Mark Martin: An appreciation, if this is the last time

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Mark Martin is NASCAR’s version of Brett Favre. Legendary, beloved, but always questioning when will be the right time to hang up his helmet.

Sure, he hasn’t been as polarizing, especially to one particular fan base.

But he has made a habit for the last decade of asking “Will I?” or “Won’t I?” about his racing in NASCAR for the following year.

Martin said last week that while he won’t use the r-word – retirement – he hasn’t accepted any deals to race in NASCAR in 2014.

Already we have one of his former owners questioning that statement. Rick Hendrick said this weekend at Phoenix “I bet he comes back,” in a story posted to AZCentral.com.

And the reasons are obvious. Even at 54, and he’ll be 55 in January, Martin remains one of NASCAR’s strongest, most motivated, and most popular individuals.

Beyond his driving, his workout routine is legendary; his love of good rap music appreciated by fans both casual and hardcore.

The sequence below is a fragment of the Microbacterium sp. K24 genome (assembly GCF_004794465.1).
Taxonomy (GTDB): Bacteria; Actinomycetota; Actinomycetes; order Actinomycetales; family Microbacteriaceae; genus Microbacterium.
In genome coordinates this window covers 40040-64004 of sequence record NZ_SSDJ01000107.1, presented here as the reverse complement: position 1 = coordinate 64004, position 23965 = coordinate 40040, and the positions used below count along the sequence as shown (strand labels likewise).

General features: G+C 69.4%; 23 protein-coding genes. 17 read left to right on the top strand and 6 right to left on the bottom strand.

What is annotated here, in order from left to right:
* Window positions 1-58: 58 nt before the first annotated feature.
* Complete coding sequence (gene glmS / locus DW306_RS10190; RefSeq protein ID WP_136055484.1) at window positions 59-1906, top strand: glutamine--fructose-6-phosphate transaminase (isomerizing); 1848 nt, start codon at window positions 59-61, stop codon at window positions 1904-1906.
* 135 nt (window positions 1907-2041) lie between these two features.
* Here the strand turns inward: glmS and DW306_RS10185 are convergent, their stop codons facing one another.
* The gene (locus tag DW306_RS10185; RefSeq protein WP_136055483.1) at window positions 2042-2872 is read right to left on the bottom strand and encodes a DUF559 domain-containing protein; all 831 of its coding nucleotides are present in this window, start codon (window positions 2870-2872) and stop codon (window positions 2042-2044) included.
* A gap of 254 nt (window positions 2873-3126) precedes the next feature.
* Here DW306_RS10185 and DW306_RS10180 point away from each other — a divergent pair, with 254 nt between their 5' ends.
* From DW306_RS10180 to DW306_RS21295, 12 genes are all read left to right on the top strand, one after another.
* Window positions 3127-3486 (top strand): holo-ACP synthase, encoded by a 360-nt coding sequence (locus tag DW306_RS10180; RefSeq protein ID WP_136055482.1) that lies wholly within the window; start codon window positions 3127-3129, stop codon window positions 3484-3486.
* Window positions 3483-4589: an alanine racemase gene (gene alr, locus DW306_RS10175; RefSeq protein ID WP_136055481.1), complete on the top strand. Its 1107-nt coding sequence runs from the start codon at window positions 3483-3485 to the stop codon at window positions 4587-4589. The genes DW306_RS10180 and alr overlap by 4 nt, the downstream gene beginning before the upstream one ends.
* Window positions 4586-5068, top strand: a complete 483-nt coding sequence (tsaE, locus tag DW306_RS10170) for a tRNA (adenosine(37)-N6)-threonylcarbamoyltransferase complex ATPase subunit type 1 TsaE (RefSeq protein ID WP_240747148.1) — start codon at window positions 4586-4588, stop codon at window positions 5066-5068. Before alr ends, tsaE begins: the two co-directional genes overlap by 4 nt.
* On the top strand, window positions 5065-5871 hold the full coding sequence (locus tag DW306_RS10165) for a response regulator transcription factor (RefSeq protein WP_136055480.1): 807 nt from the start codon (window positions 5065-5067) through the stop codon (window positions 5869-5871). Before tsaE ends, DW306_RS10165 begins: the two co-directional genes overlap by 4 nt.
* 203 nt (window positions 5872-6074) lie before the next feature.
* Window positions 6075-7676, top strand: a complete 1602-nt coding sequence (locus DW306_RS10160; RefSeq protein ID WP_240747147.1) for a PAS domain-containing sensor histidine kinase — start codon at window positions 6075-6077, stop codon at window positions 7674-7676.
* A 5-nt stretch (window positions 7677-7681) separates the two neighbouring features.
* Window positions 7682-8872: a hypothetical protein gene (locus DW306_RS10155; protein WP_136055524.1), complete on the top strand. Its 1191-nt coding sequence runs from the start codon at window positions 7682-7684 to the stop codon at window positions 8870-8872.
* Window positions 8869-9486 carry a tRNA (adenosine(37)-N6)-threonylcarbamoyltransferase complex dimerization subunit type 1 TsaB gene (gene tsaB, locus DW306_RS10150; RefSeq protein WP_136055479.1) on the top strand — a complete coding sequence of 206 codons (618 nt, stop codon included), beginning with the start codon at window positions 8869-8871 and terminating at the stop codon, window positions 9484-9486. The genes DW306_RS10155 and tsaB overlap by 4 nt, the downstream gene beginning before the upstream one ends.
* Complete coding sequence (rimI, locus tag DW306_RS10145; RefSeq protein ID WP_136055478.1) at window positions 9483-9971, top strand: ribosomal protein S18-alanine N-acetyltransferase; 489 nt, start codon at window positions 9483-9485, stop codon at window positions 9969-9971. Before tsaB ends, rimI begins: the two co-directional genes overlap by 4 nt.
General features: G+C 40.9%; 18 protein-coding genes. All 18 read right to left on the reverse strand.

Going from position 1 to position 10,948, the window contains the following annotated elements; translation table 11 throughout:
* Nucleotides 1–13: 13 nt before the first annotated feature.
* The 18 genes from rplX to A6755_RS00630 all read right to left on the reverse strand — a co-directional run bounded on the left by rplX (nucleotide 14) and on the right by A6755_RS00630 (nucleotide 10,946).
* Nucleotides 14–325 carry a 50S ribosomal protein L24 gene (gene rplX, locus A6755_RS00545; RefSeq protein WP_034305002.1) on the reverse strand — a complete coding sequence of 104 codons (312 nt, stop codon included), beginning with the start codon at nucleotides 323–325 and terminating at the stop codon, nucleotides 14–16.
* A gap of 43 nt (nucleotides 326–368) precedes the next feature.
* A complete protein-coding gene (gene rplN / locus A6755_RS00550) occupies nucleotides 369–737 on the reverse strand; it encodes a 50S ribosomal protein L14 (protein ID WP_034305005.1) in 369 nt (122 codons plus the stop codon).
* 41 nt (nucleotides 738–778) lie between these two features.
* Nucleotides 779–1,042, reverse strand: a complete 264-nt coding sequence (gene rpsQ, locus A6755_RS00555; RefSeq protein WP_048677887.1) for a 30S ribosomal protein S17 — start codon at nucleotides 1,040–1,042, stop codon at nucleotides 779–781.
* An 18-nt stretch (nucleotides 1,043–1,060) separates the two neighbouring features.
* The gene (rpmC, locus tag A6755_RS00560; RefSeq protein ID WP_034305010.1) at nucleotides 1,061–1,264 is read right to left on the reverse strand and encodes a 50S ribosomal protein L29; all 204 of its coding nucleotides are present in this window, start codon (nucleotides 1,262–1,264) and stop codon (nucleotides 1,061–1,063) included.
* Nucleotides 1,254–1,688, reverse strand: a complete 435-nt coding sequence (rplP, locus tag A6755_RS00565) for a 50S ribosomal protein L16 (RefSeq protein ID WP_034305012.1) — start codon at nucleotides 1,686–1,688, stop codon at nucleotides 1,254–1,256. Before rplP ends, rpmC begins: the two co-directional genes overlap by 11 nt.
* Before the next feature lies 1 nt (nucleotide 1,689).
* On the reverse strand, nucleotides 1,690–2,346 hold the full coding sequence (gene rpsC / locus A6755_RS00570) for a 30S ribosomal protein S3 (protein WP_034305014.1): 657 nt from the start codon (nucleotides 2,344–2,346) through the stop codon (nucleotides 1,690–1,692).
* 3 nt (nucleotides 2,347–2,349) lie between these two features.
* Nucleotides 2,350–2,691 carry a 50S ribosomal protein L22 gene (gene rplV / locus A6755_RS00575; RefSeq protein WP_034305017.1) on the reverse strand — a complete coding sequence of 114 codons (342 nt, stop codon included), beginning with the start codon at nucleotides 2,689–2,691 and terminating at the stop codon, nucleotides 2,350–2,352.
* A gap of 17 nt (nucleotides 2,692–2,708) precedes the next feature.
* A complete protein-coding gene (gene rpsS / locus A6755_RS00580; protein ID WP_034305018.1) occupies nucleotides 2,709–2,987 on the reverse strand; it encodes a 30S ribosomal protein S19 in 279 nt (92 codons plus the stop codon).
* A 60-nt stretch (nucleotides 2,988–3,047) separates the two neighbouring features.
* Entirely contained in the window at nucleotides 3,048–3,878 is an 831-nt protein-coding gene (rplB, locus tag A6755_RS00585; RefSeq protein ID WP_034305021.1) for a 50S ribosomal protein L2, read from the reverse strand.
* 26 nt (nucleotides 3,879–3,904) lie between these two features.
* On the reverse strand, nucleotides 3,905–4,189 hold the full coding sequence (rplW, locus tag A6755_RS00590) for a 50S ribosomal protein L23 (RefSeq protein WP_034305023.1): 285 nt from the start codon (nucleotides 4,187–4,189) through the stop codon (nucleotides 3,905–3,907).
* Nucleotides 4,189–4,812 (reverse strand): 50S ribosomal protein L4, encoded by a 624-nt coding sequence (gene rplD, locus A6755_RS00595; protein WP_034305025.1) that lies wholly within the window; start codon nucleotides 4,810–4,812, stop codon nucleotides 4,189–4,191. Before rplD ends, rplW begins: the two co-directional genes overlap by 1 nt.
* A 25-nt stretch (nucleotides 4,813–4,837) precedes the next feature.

And on-track, he’s still at the top of the list when it comes to filling in, too. For 10 years, Martin has wrestled with the question of whether to give it up entirely, but teams have consistently sought his services.

He nearly won the 2007 Daytona 500 with unheralded Ginn Racing, missing out to Kevin Harvick by mere inches.

In his first full season in three years, in 2009, Martin won five races and finished second in the championship only behind Hendrick Motorsports teammate Jimmie Johnson. It was his best season in 11 years.

Just this year, Michael Waltrip Racing, Joe Gibbs Racing and Stewart-Haas Racing have called on Martin to provide a leadership role or fill the seat when one of their respective big names has got hurt.

Brian Vickers’ comeback to Cup for 2014 at MWR came with paying tribute to Martin’s mentoring. Tony Stewart – himself never one to dole out too many platitudes to his competitors – is in awe of what Martin’s been able to accomplish, and the perfect choice to fill in due to his own injuries.